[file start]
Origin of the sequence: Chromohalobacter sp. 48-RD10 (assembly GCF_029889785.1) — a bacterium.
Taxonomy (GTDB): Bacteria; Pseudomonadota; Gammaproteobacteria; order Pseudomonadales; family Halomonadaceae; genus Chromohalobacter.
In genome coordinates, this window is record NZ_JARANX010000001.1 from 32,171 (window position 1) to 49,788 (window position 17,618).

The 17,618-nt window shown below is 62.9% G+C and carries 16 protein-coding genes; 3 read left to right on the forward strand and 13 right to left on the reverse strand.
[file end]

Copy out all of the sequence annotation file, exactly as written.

Origin of the sequence: Chromohalobacter sp. 48-RD10 (assembly GCF_029889785.1) — a bacterium.
Taxonomy (GTDB): Bacteria; Pseudomonadota; Gammaproteobacteria; order Pseudomonadales; family Halomonadaceae; genus Chromohalobacter.
In genome coordinates, this window is record NZ_JARANX010000001.1 from 32,171 (window position 1) to 49,788 (window position 17,618).

The 17,618-nt window shown below is 62.9% G+C and carries 16 protein-coding genes; 3 read left to right on the forward strand and 13 right to left on the reverse strand.